Tuesday, November 17, 2009

Day trip To Cartagena

Yesterday on the spur of the moment we decided to go down to Cartagena on the Costa Calida. Its one of those places we have been meaning to visit ever since we moved to the area. It’s about 60 KM from here and a nice little run either by the motorway or the 332.
Cartagena has been a major sea port for centuries and has a fascinating history. It is a walled town and has a fine harbour defended by forts. In the time of Philip II of Spain, it was a major naval seaport of Spain. It is still an important naval seaport, the main military haven of Spain, and there is a big naval shipyard. Cartagena had a population of 211,286 in 2007, making it the second largest city in the Region, the 6th among the non-province capitals of Spain, and the 24th overall.
For all that it has a charming old quarter and many free to enter museums. So much to see in fact we are already planning another day there.
We were quite astonished by the style of the buildings and the fact that there seems to be a concerted effort to save the facades where the building is beyond repair. There is also an abundance of cafes and restaurants with menus at very reasonable prices. We had a lovely meal, real home style cooking and regional dishes and only 8 euros for 3 courses salad and a drink.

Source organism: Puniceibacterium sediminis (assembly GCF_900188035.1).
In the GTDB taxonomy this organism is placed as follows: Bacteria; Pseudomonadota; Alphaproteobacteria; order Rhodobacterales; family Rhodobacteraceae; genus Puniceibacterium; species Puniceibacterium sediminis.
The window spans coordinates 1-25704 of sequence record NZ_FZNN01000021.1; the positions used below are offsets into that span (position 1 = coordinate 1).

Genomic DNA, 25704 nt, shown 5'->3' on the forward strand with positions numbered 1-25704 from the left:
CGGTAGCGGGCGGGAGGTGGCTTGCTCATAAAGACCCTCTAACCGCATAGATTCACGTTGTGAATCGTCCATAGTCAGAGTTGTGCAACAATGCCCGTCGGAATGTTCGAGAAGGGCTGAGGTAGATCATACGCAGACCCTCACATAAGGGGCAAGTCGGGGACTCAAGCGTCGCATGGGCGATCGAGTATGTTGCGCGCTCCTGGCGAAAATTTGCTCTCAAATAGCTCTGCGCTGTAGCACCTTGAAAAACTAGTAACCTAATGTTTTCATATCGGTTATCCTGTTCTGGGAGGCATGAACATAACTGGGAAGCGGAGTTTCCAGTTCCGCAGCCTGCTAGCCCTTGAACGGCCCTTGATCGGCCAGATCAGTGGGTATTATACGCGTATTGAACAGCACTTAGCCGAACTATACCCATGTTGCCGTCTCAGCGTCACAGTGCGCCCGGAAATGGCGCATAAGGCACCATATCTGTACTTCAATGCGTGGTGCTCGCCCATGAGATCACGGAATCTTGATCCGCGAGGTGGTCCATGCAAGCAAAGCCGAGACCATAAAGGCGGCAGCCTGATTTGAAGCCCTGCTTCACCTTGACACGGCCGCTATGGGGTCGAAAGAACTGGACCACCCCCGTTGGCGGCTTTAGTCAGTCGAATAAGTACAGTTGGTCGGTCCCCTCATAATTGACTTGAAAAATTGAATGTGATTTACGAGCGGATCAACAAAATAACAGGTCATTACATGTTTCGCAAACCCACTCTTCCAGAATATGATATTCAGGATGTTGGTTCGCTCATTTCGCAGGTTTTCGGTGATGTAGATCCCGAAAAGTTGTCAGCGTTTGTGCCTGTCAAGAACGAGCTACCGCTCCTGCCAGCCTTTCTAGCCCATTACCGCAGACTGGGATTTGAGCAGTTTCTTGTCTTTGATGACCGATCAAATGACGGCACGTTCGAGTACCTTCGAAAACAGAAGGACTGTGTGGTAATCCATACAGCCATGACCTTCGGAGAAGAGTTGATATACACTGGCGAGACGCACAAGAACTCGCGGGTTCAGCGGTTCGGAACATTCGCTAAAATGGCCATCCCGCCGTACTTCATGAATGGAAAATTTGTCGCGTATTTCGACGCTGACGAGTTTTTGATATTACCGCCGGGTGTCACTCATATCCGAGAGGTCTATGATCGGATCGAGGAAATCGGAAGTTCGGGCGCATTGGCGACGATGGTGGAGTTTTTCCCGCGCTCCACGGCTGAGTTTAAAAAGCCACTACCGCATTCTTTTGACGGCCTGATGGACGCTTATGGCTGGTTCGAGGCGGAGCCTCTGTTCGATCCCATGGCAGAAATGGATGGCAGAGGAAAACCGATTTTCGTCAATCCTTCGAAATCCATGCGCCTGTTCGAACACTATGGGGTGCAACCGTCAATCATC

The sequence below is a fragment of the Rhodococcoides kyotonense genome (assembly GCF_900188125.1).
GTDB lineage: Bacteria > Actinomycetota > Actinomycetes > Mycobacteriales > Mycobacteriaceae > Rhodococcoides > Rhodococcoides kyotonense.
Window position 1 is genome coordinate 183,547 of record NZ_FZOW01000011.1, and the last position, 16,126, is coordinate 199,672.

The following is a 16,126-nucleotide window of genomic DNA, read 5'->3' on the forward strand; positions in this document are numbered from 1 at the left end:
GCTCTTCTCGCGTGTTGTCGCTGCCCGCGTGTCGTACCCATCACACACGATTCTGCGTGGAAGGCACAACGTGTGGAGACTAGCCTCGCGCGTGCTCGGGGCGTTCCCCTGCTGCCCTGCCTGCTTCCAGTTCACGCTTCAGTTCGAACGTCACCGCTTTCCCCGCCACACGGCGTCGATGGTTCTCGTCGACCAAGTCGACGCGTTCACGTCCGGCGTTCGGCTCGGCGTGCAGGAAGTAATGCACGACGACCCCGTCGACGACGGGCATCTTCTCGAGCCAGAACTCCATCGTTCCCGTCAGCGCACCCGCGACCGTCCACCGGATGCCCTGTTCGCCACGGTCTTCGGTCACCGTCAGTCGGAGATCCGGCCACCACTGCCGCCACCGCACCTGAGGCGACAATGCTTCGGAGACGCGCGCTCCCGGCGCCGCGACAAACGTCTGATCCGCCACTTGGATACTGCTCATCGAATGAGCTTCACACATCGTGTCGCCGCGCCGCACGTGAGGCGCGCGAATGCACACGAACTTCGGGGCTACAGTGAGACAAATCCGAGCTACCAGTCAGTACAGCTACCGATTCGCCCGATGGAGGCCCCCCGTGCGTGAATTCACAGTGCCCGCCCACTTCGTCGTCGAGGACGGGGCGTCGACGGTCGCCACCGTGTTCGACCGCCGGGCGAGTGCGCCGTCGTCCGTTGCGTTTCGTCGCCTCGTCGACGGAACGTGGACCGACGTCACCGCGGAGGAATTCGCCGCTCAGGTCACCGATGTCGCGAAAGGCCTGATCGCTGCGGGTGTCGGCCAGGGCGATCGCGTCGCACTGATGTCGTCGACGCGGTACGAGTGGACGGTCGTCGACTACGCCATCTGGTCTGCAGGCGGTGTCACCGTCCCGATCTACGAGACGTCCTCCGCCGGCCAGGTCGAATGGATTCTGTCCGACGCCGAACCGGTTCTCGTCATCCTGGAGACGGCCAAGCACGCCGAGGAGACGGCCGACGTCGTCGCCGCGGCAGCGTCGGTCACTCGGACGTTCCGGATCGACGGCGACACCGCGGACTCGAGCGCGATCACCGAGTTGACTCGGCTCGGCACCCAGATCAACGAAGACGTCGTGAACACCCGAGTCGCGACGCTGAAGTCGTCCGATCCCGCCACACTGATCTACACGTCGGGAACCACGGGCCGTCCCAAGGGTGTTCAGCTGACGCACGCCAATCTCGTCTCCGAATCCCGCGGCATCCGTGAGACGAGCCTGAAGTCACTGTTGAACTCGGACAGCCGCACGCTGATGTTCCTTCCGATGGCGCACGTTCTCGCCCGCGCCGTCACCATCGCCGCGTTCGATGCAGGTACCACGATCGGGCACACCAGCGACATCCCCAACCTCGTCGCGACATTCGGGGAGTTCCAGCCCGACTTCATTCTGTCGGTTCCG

On the way back we called in at Mar Menor, another place we have always meant to visit. Mar Menor is a salty lagoon separated from the Mediterranean Sea by a sand bar 22km in length and with a variable width from 100 to 1200m. It belongs to four municipalities including Cartagena. In 1994 it was included on the list of the Ramsar Convention for the conservation and sustainable utilization of wetlands. It is also a one of the Specially Protected Areas of Mediterranean Importance (SPAMI) by the United Nations.
If you take a drive down do look out for the remains of the windmills, they are all over the place with a very few still intact. Can you imagine what it must have looked like in past times, very Don Quixote. Before the arrival of modern technology the turning sails of the windmills could be seen at almost every place where a small hill rose in the flat plain. With the arrival of electricity and new machinery, the old windmills were allowed to decay and many now are not much more than circular heaps of stones. However, the picture is not completely black and there plenty of enthusiasts who love the windmills and are working to restore them. Interest in the history of the windmills is very high amongst local people.

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